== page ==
PLASTARC: Shifting workplace metrics from ‘square feet and inches’ to ‘occupant satisfaction and performance’

Five senses icons

I’m no doctor, but I know a worthwhile mission when I read it.

For the past nearly-year, I’ve had the pleasure of working with PLASTARC, a social research, workplace innovation, and corporate real estate strategy firm, on many of their communications. PLASTARC was founded by the inimitable Melissa Marsh, who’s dedicated her career to making workplaces work better for people.

Dr. Nancy Mroczek singing, by Paul Taggart

Dr. Nancy Mroczek: No relation to PLASTARC (that I’m aware of), but I shoehorned in a tangential connection below

Recently, PLASTARC began archiving their newsletters on their website (always a great idea, in my book), and I have to say I was impressed when I had a flip through them. Yes, I did have a lot to do with writing them, but that’s not the only reason! The ideas they grew from are all PLASTARC, and all interesting, whether or not you’re an architect, HR manager, or real estate nerd. Here’s a sampling of topics and tidbits:

  • Multisensory design: “Heeding multiple dimensions of sensory experience both complicates and enables the task of designing human-centric spaces; it opens exciting opportunities for leveraging workplace design strategies in increasingly nuanced ways.”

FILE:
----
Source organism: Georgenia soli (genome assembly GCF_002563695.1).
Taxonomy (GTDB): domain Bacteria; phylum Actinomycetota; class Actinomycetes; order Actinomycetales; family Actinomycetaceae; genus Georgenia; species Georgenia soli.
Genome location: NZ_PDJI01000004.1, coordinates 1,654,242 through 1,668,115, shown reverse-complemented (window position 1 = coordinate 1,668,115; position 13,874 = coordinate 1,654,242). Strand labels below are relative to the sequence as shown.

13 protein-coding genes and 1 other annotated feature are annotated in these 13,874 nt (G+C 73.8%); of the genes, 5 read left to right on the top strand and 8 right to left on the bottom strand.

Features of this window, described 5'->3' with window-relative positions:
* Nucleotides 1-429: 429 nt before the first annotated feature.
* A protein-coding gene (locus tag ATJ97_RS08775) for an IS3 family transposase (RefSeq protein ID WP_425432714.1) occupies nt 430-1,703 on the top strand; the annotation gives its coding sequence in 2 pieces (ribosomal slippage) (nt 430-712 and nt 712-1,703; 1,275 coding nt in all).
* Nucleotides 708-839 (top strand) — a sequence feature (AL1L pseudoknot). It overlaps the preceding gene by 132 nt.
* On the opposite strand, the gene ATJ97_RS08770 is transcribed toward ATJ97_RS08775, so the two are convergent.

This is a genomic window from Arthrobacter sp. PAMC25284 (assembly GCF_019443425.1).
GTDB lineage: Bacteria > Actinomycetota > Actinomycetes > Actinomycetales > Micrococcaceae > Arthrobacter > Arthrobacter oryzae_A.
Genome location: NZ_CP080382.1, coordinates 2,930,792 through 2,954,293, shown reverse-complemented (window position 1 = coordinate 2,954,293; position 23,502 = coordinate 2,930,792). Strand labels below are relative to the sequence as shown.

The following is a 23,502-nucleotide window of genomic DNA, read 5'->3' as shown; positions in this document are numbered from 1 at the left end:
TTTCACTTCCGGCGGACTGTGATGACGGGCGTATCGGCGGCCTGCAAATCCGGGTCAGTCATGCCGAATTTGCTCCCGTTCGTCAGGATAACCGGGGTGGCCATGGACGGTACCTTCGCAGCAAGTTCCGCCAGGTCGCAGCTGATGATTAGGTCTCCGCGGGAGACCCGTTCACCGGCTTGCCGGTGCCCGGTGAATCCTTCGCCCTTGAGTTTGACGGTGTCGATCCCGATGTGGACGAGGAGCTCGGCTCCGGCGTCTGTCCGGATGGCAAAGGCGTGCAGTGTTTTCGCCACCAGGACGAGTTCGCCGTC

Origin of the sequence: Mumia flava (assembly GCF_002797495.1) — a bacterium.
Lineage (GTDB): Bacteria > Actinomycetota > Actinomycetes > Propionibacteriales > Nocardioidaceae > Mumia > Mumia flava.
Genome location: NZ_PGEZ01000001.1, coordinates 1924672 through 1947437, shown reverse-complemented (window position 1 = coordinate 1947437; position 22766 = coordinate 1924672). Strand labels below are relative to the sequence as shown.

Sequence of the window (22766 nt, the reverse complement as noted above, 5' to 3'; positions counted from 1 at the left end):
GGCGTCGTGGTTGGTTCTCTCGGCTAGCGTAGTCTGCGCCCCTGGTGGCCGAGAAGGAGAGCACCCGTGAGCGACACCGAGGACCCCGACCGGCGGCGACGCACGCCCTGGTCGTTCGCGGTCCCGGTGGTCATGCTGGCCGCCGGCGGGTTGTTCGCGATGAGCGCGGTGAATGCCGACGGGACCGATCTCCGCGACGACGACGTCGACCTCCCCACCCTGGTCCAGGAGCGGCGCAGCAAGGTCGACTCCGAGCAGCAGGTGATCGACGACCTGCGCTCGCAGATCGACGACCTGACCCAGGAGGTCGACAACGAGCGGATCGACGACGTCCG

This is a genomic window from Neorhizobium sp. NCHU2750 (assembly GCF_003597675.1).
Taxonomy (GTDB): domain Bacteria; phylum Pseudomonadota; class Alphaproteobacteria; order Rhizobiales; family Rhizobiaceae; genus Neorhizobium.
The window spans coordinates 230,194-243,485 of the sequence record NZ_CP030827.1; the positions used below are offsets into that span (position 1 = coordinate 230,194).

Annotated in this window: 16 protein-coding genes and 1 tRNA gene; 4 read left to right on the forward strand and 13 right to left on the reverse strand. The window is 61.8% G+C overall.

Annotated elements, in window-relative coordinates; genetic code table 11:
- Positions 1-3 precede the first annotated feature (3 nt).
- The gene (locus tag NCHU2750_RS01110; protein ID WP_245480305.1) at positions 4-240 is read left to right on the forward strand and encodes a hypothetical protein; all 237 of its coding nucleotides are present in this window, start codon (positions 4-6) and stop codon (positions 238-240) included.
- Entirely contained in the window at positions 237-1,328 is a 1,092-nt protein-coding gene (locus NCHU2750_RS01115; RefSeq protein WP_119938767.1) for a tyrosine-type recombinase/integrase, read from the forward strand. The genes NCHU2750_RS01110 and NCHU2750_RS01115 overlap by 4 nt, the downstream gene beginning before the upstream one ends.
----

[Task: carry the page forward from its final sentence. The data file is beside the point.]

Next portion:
• Activity based working: “The social-centric economic structures of Europe have brought us many fresh workplace ideas, including the German-born Bürolandschaft concept, which intended to bring more organic desk groupings and elements of privacy to assembly line-style open offices with identical desks—but instead wound up spawning the now dreaded cubicle.”
  • Workplace community management: “We’re constantly learning from coworking, where the best community managers often hail from backgrounds in education, political science, and even community organizing.”
  • Smart buildings: “PLASTARC sees this moment as the beginning of a golden age in which technology enables building design to focus almost exclusively on serving and sustaining human experience.”
  • The social data era: “Soon, we’ll be able to understand as much about the demand for work environments and architectural features as we do right now about the demand for products in a grocery store. With these unique skills and methods, we are moving from analysis to prediction of both the desirability and utility of space.”

Dang, that’s enough brain food for a week of lunch breaks! Thanks, PLASTARC.

If you’re hungry for more thought leadership on the future of workplace, subscribe to their newsletter and await the next knowledge drop. This month’s topic: SCIENCE.

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